Whether New York City’s sodium warning rule is a scientifically controversial, arbitrary and capricious, constitutionally invalid measure preempted by federal law, or whether the sodium warning is a scientifically sound, legally well-grounded measure representing a reasonable response to a public health crisis.
In September 2015, the New York City Board of Health unanimously adopted a groundbreaking sodium warning rule, to be enforced beginning March 1, 2016, requiring chain restaurants to display a warning label on menus and menu boards if the restaurant offers food items containing high levels of sodium. The regulation applies to all New York City restaurants that are part of chains with 15 or more locations nationwide, and requires a salt shaker warning icon to be displayed alongside any menu item containing more than the federally-recommended daily intake limit of 2300 milligrams of sodium.
The National Restaurant Association (NRA) sued the city in December 2015, claiming that the science regarding sodium’s health effects is unsettled, that the rule is arbitrary and capricious, violates the First Amendment, and is preempted by federal law. Because the case will present important legal issues of first impression, the outcome of the litigation may set a precedent for similar efforts across the country.
On January 5, 2016, the Public Health Law Center filed an amicus curiae brief in support of New York City’s rule. The brief, developed in collaboration with the Public Good Law Center and ChangeLab Solutions, was prepared on behalf of the American Heart Association and was joined by a dozen other leading medical and public health organizations. The brief sets out the current state of the science on sodium, describing the clear and continued scientific consensus regarding the causes of and treatment for hypertension and broad acceptance of the need for a reduction in dietary salt. The brief also rebuts the NRA’s other legal arguments, arguing that (1) far from arbitrary or capricious, the Rule’s lines are drawn with a keen understanding of the boundaries of the Board’s authority; (2) the Rule works in harmony with the First Amendment, which favors factual disclosures in the commercial context; and (3) the presumption against preemption of local public health measures runs strongly here. Also, the Rule is not preempted by federal law, because the preemption provisions of the Nutrition Labeling and Education Act regarding health “claims” do not apply in this context, and even if they did, the explicit savings clause in the federal menu labeling law would except the Rule from preemption.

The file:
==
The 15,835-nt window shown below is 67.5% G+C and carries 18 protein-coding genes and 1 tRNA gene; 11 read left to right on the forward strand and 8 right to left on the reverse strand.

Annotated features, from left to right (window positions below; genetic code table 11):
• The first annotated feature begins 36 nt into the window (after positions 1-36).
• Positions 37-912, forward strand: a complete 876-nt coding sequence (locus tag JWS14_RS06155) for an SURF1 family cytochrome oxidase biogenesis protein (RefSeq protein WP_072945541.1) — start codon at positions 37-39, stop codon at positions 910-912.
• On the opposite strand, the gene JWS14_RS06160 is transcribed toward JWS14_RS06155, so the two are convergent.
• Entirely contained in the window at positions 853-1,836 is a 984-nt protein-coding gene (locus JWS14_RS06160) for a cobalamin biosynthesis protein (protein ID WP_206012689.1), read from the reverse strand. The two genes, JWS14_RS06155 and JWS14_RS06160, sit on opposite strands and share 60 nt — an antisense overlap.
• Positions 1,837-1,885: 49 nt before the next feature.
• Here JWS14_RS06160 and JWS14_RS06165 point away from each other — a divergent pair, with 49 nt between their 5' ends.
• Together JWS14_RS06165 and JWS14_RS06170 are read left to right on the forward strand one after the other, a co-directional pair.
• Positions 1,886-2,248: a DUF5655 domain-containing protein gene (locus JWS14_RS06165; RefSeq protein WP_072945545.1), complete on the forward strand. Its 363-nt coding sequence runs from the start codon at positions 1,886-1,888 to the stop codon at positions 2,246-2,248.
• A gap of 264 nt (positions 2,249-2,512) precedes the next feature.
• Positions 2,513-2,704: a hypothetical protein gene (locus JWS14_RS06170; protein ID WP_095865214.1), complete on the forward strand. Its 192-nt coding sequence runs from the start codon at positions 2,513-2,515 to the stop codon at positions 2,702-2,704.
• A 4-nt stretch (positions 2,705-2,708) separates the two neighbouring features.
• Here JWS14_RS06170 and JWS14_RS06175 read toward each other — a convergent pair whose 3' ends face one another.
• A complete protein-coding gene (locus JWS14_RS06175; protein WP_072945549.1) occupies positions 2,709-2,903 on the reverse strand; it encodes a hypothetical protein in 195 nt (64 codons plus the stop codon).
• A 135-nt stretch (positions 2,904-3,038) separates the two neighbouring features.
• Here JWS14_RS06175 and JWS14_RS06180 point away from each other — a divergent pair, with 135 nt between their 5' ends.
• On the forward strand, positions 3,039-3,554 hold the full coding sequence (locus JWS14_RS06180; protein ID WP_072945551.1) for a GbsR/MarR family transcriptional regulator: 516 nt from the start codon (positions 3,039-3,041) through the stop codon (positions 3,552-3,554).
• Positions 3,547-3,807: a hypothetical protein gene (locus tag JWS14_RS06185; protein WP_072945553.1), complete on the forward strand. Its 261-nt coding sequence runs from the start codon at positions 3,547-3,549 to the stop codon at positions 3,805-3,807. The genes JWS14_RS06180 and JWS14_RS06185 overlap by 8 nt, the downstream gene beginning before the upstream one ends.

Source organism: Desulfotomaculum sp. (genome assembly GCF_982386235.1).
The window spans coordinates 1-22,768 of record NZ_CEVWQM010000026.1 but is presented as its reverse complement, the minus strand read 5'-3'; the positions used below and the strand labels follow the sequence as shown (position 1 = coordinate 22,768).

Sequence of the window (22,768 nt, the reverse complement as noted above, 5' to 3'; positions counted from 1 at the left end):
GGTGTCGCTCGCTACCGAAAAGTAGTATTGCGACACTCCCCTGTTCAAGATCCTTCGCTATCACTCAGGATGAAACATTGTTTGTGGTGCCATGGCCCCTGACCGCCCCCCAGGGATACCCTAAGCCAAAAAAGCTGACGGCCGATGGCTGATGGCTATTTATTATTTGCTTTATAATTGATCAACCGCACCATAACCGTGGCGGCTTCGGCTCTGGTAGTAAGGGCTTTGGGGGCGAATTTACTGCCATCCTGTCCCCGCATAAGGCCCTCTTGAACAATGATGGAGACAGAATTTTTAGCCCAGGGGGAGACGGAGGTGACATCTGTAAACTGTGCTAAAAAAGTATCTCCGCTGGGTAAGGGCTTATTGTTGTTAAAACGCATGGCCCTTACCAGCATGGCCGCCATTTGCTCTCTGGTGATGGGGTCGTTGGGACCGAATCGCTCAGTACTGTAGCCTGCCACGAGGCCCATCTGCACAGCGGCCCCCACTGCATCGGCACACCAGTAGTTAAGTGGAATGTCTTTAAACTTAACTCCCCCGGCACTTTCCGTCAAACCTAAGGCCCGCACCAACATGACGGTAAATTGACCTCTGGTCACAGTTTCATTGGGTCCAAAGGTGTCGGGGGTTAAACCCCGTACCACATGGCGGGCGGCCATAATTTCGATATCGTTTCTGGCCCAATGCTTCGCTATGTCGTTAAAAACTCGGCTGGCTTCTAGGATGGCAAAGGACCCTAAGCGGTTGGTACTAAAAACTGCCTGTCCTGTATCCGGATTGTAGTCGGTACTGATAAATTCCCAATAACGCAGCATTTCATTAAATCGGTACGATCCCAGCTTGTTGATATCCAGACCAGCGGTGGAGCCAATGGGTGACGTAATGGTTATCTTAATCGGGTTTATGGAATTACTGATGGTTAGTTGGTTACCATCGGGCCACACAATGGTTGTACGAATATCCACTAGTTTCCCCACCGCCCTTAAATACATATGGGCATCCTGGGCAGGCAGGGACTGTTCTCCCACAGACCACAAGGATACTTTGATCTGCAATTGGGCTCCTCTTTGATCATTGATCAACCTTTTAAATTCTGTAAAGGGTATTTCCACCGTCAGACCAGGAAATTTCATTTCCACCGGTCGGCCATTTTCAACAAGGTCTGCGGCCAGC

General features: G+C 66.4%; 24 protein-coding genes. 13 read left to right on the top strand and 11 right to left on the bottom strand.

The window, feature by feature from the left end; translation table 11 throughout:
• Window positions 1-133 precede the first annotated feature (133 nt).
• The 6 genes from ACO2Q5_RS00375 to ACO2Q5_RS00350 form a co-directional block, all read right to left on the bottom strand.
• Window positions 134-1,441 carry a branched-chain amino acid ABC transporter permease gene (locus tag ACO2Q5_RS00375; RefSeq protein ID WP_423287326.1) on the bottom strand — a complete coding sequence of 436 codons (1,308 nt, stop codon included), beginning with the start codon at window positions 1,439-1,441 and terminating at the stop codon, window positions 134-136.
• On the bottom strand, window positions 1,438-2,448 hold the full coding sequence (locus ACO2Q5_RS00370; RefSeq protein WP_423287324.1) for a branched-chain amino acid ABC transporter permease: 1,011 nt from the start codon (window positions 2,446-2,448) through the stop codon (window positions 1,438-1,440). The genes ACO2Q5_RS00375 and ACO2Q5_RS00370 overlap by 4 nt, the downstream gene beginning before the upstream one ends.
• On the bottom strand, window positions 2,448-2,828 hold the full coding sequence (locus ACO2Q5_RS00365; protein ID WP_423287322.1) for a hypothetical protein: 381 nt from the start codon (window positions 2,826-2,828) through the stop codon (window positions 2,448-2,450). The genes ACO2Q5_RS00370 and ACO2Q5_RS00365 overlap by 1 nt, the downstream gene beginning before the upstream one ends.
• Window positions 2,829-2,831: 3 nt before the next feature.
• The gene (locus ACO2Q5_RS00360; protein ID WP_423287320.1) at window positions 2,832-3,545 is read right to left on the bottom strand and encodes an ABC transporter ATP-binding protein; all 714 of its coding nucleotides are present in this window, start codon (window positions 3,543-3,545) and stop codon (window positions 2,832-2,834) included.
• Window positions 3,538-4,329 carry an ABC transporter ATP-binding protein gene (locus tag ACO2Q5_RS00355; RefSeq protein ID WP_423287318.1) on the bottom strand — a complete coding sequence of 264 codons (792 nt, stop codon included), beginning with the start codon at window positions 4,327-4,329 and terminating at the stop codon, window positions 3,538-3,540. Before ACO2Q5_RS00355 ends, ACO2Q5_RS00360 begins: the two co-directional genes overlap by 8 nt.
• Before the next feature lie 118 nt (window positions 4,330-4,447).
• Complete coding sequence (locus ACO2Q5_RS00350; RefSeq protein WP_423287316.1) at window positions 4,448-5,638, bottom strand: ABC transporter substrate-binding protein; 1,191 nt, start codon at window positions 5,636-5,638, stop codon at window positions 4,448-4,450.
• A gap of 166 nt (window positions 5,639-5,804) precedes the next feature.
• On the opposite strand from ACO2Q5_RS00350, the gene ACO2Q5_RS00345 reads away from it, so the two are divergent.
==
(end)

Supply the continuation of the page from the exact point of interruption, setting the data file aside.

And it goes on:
On February 24, 2016, the Supreme Court of the State of New York (the trial-level court) rejected the National Restaurant Association’s legal challenge to New York City’s sodium warnings rule. The restaurant industry appealed and on Feb. 29, 2016, a New York City appellate judge granted the industry's request to briefly pause enforcement of the City's sodium warnings rule while the appellate court determined how it wants to rule on the merits of the case. On March 10, 2016, the Public Health Law Center, in collaboration with Public Good Law Center and ChangeLab Solutions, filed an amicus memorandum opposing the National Restaurant Association’s request for a preliminary injunction pending a ruling on the merits. The brief, filed at the Appellate Division of the Supreme Court of the State of New York, was joined by the American Heart Association and other amici who signed onto the Center’s January 2016 amicus brief.
On February 10, 2017, the Appellate Division of the New York Supreme Court upheld New York City’s sodium warnings rule. In a unanimous decision, the five justices determined that the Rule was a proper exercise of the Board of Health’s authority; that it was not arbitrary and capricious; that it did not violate the First Amendment; and that it was not preempted by federal law. After thirty days passed and the National Restaurant Association did not appeal this decision, the legal battle over the New York City’s sodium warnings rule ended and the rule remained in effect.